Suzanne Scoggins, Director of Women's History

Today is the anniversary of the ratification of the 19th Amendment, giving women the right to vote. Following up on a previous conversation, I was pleased to see Google observing the day on its home page:


However, it’s actually another day, August 26, that has been set aside to honor women’s suffrage. The 19th Amendment was ratified on August 18, 1920 (with Tennessee becoming the 36th state to ratify), but the Amendment was officially certified as law a week later, on August 26, 1920. So it was the latter date, August 26, that was designated by Congress in 1971 as Women’s Equality Day.

Yep, that’s right: August 26 every year is officially Women’s Equality Day in the United States. Have you ever seen it observed? Ever? Anywhere? By anybody?

Here at EVE, we think Women’s Equality Day ought to be a federal holiday—day off from work, government offices shut down, sheet sales at Bed Bath & Beyond, the whole bit. But we’re open to other suggestions. What do you think?

Should Women's Equality Day be a federal holiday?

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Of course, a holiday is more than just a day on the calendar. It needs to be celebrated. People need to actually pay attention to it and do something in honor of the day. For this poll, you can choose more than one option:

How should Women's Equality Day be observed?

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5 Responses
  1. Hedonia says:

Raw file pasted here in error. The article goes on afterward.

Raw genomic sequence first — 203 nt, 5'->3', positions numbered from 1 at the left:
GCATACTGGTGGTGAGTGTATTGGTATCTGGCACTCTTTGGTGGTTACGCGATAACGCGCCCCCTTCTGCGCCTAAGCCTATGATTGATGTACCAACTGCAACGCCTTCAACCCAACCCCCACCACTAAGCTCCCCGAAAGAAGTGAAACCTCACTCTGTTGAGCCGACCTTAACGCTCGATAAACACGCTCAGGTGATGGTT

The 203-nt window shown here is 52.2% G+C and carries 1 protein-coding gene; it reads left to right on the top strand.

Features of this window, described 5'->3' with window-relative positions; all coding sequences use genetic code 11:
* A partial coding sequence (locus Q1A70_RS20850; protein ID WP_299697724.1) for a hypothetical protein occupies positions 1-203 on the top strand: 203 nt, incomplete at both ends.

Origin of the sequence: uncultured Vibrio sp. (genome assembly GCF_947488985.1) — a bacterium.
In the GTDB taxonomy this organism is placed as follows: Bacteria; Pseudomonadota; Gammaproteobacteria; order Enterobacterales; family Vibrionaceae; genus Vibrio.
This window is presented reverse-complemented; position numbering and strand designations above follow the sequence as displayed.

Children should celebrate it in school and have an entire unit of study about the conditions under which women lived before they had the right to vote and about the struggle to get the vote.

  2. EVE says:

    That is an excellent idea.

    What about the date? Are all kids back in school by August 26? I know when I was a kid, we went back to school around Labor Day.

  3. marille says:

    I am voting for something like last Monday in August because this would fall into the school year. it has to be taught like MLk day with history facts from the milestones to get to the vote. starting from the convention in 1848, the arrest of Susan B Anthony for voting in NY, to the giant parade in 1913, the Western campaign in 1915, the picketing of the white house in 1917, the arrests and the night of horror, Alice Paul’s hungerstrike, to the 19th amendment.
    the festivities could come with greeting cards like valentine to your favorite female representative, and of course 50% off sales.

  4. EVE says:

    Okay, I found this:

    Three states already mandate that schools cannot begin before Labor Day – Michigan, Minnesota and Virginia. And in Wisconsin, Iowa and North Carolina, schools cannot begin prior to September 1.

    So the school thing won’t work, at least not in all states.

  5. Nancy Foye-Cox says:

    I would like to see any government employee allowed to take Women’s Equality Day as an optional paid holiday. This is already true in Florida for State employees on Susan B. Anthony’s Birthday.